The Godfather of Bitcoin
The identity of Satoshi Nakamoto, the creator of Bitcoin, remains a mystery and probably will remain so for the foreseeable future. This intrigue may enhance the interest in Bitcoin and perhaps having one person associated with such a masterpiece could diminish the otherworldly quality of Bitcoin. Even though there is a mystery about who Satoshi actually is, there should be no doubt that Nick Szabo is the intellectual godfather of Bitcoin and of cryptocurrency systems in general. Szabo is a polymath who has written insightful and ground-breaking ideas in blog articles about computer science, law, economics & history. Szabo graduated as a Computer Science major at the University of Washington and has a law degree at George Washington University. In the early 1990’s, Szabo worked under David Chaum at DigiCash, an Internet startup that built eCash, one of the first digital cash systems of the Internet era. Szabo was also part of the early cypherpunks movement, a group of activists promoting cryptography and privacy technologies primarily over an email list.
Bitcoin & BitGold
Szabo’s influence on the architectural design of Bitcoin cannot be overstated. His original BitGold concept that he described in his blog in 2005 was actually based on an idea he had as early as 1998. The key innovation in BitGold was to create money that didn’t rely on a trusted third party like a government or private bank for its value. The same foundational principle underpins Bitcoin. The BitGold system enables users to create unforgeably costly bits using computers online. This is another foundational concept that describes the Bitcoin system that enables miners to solve proof-of-work puzzles as rewards. When comparing BitGold concepts to the Bitcoin whitepaper, most of the foundational elements of Bitcoin originated in the BitGold concept. These elements include the following ideas:
Each coin is a chain of digital signatures
Transactions are made when an owner of bitcoins use his/her private key to sign a hash of the previous transaction and public key of the new owner and adds that to the end of the coin.
The network serves as a distributed timestamp server
Proof-of-work system creates an unforgeable costliness to each coin.
One major additional improvement Satoshi made to the BitGold paper was to use the longest chain proof-of-work as part of the consensus mechanism. Szabo originally imagined a Byzantine Quorum system for consensus as described in his 1998 essay: Secure Property Titles with Owner Authority. The second difference is that Bitcoin automatically adjusts mining difficulty so that the amount of Bitcoin created is predictable. In the BitGold post, Szabo doesn’t explain a method to produce a predictable supply. Instead he mentions that by knowing the time and the difficulty to create each bit, commodity dealers could combine them into fungible units for trade.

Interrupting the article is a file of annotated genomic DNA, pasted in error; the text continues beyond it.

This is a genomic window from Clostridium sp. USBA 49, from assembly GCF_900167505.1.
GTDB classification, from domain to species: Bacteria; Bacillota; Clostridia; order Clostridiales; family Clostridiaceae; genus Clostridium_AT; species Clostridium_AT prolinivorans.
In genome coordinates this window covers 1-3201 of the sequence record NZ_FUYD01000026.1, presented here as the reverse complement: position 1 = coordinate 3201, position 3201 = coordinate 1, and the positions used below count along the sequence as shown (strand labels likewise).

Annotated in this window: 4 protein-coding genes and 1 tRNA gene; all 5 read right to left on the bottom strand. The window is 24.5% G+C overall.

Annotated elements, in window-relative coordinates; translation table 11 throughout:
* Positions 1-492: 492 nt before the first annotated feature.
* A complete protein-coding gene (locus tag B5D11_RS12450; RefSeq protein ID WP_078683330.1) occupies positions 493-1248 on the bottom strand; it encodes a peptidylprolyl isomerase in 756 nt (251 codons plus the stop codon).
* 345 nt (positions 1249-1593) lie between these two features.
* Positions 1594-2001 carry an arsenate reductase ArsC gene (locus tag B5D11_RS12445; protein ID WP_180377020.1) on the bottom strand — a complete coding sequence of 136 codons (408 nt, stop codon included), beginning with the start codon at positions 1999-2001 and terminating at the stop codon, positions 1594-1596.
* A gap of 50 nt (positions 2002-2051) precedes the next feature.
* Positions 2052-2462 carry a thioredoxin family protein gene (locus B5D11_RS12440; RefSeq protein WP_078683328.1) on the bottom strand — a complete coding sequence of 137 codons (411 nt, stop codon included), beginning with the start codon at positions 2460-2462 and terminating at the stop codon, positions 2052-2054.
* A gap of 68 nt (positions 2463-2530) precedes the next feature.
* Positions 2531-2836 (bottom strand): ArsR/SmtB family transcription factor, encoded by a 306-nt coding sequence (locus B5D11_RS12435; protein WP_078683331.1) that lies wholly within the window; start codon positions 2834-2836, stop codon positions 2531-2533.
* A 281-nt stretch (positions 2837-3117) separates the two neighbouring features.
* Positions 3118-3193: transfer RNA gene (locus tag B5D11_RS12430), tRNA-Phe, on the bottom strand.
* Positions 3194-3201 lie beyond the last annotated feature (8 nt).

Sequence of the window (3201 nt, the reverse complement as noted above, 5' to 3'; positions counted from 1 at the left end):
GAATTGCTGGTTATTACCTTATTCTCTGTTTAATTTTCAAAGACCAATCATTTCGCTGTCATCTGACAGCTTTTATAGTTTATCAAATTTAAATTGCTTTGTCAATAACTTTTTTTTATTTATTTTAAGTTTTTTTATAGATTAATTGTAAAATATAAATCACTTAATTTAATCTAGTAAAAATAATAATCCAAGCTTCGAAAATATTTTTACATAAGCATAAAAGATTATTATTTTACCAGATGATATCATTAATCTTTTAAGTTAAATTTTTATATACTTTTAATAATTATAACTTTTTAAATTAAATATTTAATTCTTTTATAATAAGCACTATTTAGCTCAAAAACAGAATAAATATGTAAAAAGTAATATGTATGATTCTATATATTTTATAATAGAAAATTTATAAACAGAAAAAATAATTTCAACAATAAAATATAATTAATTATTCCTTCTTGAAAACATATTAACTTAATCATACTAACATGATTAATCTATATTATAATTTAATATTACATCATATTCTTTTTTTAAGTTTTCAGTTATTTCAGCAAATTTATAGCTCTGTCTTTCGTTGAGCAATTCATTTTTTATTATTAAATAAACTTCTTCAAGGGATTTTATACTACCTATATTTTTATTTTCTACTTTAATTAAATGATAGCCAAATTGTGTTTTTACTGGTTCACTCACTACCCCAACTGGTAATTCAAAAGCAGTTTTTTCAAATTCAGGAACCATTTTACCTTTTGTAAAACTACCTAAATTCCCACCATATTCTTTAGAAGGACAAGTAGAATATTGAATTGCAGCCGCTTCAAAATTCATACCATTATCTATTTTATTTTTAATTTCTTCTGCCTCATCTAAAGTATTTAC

Szabo On Money
As one of the few pioneers in digital money from the 90’s, Szabo was written extensively on the history of money in his essay Shelling Out: Origins of Money. He describes money from an evolutionary psychological perspective as a means to keep track of kin and reciprocal altruism. Szabo describes necklaces and pendants as primitive money called ‘collectibles’ that could be used for wealth transfers and contributed human evolution. Szabo hypothesizes primitive money was mainly used for infrequent wealth transfers that involved inheritance, marriage, legal judgements and tribute and describes how durable collectibles could become the main form of money for generations.
In Shelling Out, Szabo asks: “And why did humans, often living on the brink of starvation, spend so much time making and enjoying those necklaces when they could have been doing more hunting and gathering?” and notes: “Compared to modern money, primitive money had a very low velocity – it might be transferred only a handful of times in an average individual’s lifetime. Nevertheless, a durable collectible, what today we would call an heirloom, could persist for many generations and added substantial value at each transfer – often making the transfer even possible at all. Tribes therefore often spent large amounts of time on the seemingly frivolous tasks of manufacturing and exploring for the raw materials of jewelry and other collectibles.” Specially handcrafted necklaces took time and skill, represented sacrifice and were unforgeably costly. Therefore, Szabo posits that jewelry’s importance as a store of value and proto-money may have been the evolutionary reason why people enjoy wearing them.
The concept of unforgeable costliness was crucial to Szabo’s design of BitGold as he highlighted in his blog post Antiques, time, gold, and bit gold and Szabo has done a great amount of research around the topic. In “A Measure of Sacrifice”, he wrote about the history and importance of the clock and the institutionalization of time-wage rates as a measure of sacrifice that was critical for the economic development of the modern world. Bitcoin’s proof-of-work system and energy expenditure is precisely the measure of sacrifice and unforgeable costliness that makes it a store of value and obtain the qualities of proto-money and collectibles that have been used for intergenerational wealth transfer for thousands of years.